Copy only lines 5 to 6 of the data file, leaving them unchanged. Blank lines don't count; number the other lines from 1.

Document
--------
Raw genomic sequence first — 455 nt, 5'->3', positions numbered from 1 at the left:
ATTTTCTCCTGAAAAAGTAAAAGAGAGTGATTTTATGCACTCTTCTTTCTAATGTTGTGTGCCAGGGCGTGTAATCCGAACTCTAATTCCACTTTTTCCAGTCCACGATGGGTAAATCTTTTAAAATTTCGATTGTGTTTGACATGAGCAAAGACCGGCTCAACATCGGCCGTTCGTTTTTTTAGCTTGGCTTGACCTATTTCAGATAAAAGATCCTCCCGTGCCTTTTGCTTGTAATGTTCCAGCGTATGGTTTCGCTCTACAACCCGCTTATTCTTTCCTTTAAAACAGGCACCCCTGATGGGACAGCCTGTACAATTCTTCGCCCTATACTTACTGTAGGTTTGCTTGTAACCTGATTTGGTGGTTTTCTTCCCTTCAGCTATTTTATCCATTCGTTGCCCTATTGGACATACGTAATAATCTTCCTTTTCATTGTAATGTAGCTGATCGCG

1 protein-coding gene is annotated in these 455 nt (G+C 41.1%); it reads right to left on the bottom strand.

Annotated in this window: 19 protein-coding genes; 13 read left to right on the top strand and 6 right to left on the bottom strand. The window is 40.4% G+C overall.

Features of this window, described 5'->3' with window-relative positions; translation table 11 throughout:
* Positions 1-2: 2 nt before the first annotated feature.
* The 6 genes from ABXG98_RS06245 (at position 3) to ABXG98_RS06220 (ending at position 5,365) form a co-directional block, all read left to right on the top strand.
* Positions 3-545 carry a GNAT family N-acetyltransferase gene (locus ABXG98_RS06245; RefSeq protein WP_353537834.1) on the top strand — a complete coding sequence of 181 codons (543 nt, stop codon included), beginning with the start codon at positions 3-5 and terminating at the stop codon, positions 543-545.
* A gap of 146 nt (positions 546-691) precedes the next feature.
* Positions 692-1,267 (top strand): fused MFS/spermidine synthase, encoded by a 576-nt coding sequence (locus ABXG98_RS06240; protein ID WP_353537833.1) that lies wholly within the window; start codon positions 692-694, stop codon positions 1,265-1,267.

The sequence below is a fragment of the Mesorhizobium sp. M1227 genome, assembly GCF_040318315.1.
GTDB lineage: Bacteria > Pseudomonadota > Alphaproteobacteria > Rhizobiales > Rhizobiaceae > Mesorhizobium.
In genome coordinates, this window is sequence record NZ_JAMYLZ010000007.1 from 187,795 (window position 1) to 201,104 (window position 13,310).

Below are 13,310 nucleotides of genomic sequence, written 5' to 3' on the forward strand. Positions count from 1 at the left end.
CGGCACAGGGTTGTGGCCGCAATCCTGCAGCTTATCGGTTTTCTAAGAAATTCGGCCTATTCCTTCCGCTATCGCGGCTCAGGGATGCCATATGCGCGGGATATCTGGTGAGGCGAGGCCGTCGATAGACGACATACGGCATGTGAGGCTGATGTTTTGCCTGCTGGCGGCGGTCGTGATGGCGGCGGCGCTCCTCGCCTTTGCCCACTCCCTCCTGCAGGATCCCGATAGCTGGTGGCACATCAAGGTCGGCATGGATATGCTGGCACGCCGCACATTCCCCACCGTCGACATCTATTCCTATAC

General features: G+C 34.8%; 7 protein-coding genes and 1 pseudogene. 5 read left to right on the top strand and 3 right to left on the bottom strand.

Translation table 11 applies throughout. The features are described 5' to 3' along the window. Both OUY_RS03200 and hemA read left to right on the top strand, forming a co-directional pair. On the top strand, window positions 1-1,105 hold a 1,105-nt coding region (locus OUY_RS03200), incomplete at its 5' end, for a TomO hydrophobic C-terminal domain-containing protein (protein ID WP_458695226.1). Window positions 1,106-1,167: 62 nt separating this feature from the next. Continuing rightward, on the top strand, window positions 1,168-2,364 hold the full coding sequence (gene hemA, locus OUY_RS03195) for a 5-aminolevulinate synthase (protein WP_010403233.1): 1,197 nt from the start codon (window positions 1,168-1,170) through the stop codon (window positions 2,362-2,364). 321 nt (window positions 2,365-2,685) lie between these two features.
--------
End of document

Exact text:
Features of this window, described 5'->3' with window-relative positions; translation table 11 throughout:
* Positions 1-2: 2 nt before the first annotated feature.